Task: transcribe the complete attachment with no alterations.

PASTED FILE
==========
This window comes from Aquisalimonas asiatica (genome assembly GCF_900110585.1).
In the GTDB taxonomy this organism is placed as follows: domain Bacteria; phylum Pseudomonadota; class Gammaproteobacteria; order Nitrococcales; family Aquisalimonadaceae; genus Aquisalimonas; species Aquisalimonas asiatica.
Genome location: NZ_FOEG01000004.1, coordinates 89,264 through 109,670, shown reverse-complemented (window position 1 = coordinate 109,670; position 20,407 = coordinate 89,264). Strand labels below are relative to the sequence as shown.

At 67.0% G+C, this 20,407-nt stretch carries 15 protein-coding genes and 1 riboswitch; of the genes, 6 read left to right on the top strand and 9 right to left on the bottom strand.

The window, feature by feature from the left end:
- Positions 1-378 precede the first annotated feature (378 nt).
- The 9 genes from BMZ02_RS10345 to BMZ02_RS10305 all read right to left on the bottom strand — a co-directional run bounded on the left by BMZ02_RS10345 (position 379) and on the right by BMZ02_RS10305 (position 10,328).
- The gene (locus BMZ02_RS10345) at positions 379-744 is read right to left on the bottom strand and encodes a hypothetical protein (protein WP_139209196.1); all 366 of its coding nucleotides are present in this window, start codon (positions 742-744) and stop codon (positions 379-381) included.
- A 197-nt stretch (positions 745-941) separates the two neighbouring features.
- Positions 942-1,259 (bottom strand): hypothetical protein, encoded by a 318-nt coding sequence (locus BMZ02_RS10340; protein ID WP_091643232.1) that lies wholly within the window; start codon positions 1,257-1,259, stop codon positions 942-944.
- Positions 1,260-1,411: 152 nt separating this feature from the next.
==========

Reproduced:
This window comes from Aquisalimonas asiatica (genome assembly GCF_900110585.1).
In the GTDB taxonomy this organism is placed as follows: domain Bacteria; phylum Pseudomonadota; class Gammaproteobacteria; order Nitrococcales; family Aquisalimonadaceae; genus Aquisalimonas; species Aquisalimonas asiatica.
Genome location: NZ_FOEG01000004.1, coordinates 89,264 through 109,670, shown reverse-complemented (window position 1 = coordinate 109,670; position 20,407 = coordinate 89,264). Strand labels below are relative to the sequence as shown.

At 67.0% G+C, this 20,407-nt stretch carries 15 protein-coding genes and 1 riboswitch; of the genes, 6 read left to right on the top strand and 9 right to left on the bottom strand.

The window, feature by feature from the left end:
- Positions 1-378 precede the first annotated feature (378 nt).
- The 9 genes from BMZ02_RS10345 to BMZ02_RS10305 all read right to left on the bottom strand — a co-directional run bounded on the left by BMZ02_RS10345 (position 379) and on the right by BMZ02_RS10305 (position 10,328).
- The gene (locus BMZ02_RS10345) at positions 379-744 is read right to left on the bottom strand and encodes a hypothetical protein (protein WP_139209196.1); all 366 of its coding nucleotides are present in this window, start codon (positions 742-744) and stop codon (positions 379-381) included.
- A 197-nt stretch (positions 745-941) separates the two neighbouring features.
- Positions 942-1,259 (bottom strand): hypothetical protein, encoded by a 318-nt coding sequence (locus BMZ02_RS10340; protein ID WP_091643232.1) that lies wholly within the window; start codon positions 1,257-1,259, stop codon positions 942-944.
- Positions 1,260-1,411: 152 nt separating this feature from the next.